“Do I live in a safe community?”
A simple question any citizen in any Canadian town should be able to answer introspectively for themselves by accessing raw and regularly reported statistics, and then connecting data points to reach a reasonable conclusion.
And yet in the Town of Hay River, the answer seems to be far less than obvious.
The RCMP and the municipality used to have monthly reports and presentations that were part of council meetings every month.
Those presentations offered statistics on the number of calls and types of crimes committed.
Being able to compare such figures from month to month or year to year is often helpful in determining if a community is safe from violence, theft or other harmful activities. It’s not as involved as citizen-driven Police Services Boards that municipalities commonly have in Southern Ontario, but it was at least something local residents could count on.
Yet at least since November, when fatal drug overdoses hit the community (not to mention other outrageous incidents like molotov cocktails repeatedly thrown at the same home or a shooting taking place in neighbouring Fort Smith) such statistics have been nowhere to be found in council’s monthly packages.
To get any information, reporters count on the blessings of the police to provide an advisory and/or residents affected by crime willing to speak on record.
To be sure, there is little doubt that the RCMP drops a line to the mayor, council and administration now and again and may even provide up-to-date statistics on paper.
The problem is that the public hasn’t seen those numbers in months and there’s next to no oversight from citizens.
What’s more, the RCMP detachment commander hasn’t visited/been invited (depending on who you ask) to a local government meeting since 2020, according to an email the Hub received from RCMP Insp. Barry Larocque earlier this month.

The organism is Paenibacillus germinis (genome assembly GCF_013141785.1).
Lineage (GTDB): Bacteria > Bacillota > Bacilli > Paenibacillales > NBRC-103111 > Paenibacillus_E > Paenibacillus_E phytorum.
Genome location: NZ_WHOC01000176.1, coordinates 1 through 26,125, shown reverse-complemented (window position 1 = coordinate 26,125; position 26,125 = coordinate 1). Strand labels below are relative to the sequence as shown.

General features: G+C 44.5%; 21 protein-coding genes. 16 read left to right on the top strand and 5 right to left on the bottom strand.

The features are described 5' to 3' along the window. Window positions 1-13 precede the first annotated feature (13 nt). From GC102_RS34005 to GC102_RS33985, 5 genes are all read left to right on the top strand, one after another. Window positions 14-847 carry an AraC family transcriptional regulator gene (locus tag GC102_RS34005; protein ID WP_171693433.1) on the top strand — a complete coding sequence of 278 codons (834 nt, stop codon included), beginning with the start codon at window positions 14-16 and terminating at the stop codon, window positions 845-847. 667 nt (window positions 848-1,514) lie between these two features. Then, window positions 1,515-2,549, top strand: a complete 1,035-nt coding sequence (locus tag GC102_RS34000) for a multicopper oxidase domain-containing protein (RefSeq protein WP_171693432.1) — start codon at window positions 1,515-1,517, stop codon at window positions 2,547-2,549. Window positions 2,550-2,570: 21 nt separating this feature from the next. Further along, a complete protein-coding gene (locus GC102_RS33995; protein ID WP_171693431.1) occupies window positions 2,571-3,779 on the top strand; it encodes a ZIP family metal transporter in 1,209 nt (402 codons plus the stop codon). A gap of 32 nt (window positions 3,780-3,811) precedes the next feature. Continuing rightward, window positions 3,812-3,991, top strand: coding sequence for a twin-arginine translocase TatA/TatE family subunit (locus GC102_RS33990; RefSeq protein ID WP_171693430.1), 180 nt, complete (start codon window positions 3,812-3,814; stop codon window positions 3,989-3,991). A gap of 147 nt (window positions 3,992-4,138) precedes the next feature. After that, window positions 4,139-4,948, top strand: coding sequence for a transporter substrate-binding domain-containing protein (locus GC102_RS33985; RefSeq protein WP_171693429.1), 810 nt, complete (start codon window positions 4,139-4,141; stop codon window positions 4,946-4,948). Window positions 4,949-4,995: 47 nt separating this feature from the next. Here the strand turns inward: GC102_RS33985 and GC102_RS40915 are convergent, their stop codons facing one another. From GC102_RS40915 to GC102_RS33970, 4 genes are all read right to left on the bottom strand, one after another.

Instead, it’s been left to the Office of the Chief Public Health Officer (CPHO) in Yellowknife to issue a public advisory on Feb. 24 to point out that ‘Hey, unnamed South Slave community, you might have a drug problem on your hands.’
And even on that point we can’t get agreement.
Longtime residents, including those who watch the drug trade in broad daylight, and town councillors agree that it’s probably the worst situation they’ve ever seen. The police don’t use the term ‘drug crisis’ so therefore have no comment on the matter. The CPHO seems to take a middle ground where there could be a ‘drug crisis,’ but it all depends on one’s perspective.
This editorial space has complained about dwindling police presence at council before, pointing to the City of Yellowknife in the summer of 2020 when monthly reports suddenly stopped showing up in council packages and detachment inspectors were no longer talking to/being invited to council.
By all appearances the same thing appears to be happening here.
And yet having a regular public face from the RCMP to answer questions on the town’s drug trade is crucial now, especially as the town attempts to cobble together a social issues committee by summer to respond to the horrific impacts of drugs and those leaching off the vulnerable.
We remain hopeful that as the terms of reference are developed for the municipality’s new committee that it will lead to more visibility from law enforcement and better accountability to residents who want to see any and all illicit drug presence rooted out and extinguished.